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Goodyear Wrangler MTR Tires With Kevlar

Posted in How To: Wheels Tires on July 1, 2009
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The Wrangler MT/R works well in all off-road conditions. The tough new Kevlar reinforced sidewall is still flexible, and when aired down to 12 psi the MT/R provides a wide and pliable footprint for better floatation and traction in soft sand.

The original Goodyear Wrangler MT/R, launched in 1999, was almost immediately regarded by off-road enthusiasts as a tough, aggressive tire that provided great traction in a broad range of harsh conditions and terrain. The decade-old MT/R was a great tire, but wasn't without limitations. The tight voids between the tread lugs could easily fill with thick mud and lose traction; and sometimes the tread pattern just wasn't quite aggressive enough. Ten years later, Goodyear has launched an even tougher and more aggressive mud-terrain tire--the all-new Wrangler MT/R with Kevlar.

The new Wrangler features a more aggressive asymmetrical tread pattern, completely redesigned rubber compound, and a Kevlar-reinforced sidewall that is 35 percent more puncture-resistant. Now, we know what you are thinking, but these tires aren't bulletproof--so we're told. We haven't shot one of these MT/Rs yet, but don't think we haven't thought about it. The more aggressive tread pattern on the new Wrangler provides better traction over a broader range of terrain. The tread does look directional, but we've been assured that the tire will provide the same traction and performance either way it's mounted.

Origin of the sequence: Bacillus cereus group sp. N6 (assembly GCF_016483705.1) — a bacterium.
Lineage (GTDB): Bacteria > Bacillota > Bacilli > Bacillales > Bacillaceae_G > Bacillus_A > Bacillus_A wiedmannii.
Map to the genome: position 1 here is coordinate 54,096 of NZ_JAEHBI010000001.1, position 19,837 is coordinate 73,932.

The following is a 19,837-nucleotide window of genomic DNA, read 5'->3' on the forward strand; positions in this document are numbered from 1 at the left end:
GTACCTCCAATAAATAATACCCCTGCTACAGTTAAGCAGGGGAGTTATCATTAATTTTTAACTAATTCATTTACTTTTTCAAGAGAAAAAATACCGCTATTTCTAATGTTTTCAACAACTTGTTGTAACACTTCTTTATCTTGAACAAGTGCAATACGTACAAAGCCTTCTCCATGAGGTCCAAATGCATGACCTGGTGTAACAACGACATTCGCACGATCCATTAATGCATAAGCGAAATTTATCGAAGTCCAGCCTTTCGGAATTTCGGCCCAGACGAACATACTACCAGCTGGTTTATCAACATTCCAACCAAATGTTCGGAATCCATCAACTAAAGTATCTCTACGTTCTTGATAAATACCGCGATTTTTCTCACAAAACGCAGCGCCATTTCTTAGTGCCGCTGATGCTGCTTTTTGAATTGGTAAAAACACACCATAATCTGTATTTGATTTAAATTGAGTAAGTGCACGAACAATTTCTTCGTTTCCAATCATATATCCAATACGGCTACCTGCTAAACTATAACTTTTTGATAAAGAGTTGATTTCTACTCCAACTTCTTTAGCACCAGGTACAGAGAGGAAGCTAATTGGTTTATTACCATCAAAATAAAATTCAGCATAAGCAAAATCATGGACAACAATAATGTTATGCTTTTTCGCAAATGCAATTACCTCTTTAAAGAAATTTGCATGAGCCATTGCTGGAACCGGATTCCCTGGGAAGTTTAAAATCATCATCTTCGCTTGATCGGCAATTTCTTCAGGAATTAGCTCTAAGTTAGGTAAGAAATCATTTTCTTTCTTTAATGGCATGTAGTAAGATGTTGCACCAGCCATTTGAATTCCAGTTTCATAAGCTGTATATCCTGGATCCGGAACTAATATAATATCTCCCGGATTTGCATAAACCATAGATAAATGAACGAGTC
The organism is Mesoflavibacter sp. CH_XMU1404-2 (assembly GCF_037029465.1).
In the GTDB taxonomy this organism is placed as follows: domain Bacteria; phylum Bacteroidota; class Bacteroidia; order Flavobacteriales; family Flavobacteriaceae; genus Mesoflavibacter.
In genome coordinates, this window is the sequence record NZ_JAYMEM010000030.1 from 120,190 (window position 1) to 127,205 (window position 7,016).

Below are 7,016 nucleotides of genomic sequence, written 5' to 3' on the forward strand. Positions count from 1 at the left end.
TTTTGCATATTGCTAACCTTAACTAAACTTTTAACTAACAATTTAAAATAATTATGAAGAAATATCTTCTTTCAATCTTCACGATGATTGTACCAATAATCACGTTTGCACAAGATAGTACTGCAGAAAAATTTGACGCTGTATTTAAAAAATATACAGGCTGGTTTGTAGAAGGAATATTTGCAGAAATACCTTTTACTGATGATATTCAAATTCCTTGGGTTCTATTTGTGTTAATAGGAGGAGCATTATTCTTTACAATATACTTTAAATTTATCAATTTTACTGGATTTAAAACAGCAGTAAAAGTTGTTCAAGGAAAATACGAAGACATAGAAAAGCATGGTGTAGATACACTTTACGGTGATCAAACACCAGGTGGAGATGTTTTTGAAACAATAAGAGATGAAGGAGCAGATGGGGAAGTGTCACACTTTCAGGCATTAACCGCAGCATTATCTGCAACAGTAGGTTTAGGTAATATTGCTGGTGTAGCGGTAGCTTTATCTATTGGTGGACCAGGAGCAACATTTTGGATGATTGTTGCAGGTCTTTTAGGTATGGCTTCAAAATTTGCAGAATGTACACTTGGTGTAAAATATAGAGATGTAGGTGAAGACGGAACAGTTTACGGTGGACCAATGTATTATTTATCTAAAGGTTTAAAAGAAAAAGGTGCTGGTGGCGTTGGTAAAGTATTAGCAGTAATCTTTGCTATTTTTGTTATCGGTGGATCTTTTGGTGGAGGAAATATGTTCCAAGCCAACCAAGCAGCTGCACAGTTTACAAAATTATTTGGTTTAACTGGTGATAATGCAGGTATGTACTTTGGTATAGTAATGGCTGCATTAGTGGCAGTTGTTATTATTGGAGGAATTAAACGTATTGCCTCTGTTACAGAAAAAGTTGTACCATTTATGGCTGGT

Recently we spent the day on the trail with the new Goodyear Wrangler. We ran the MT/R hard in thick mud, soft sand, and rocks and found that the tires handled and performed exceptionally well.

Kevlar is five times stronger than steel, and these rocky conditions are just what the engineers had in mind when they reinforced the sidewalls with Kevlar. Not one of our new Wrangler tires failed or experienced a sidewall tear after a day of wheeling tough terrain in the Mojave Desert. The three-ply sidewall is constructed with opposing cord angles for increased resistance to sidewall cuts and punctures. Kevlar strengthens the sidewall with less belting, which also makes the MT/R easier to air down than tires with more sidewall belting. The tread is constructed with two polyester belts, two steel belts of opposing angles, and one nylon belt for C and D load ranges. The E-rated tires have an additional nylon belt.

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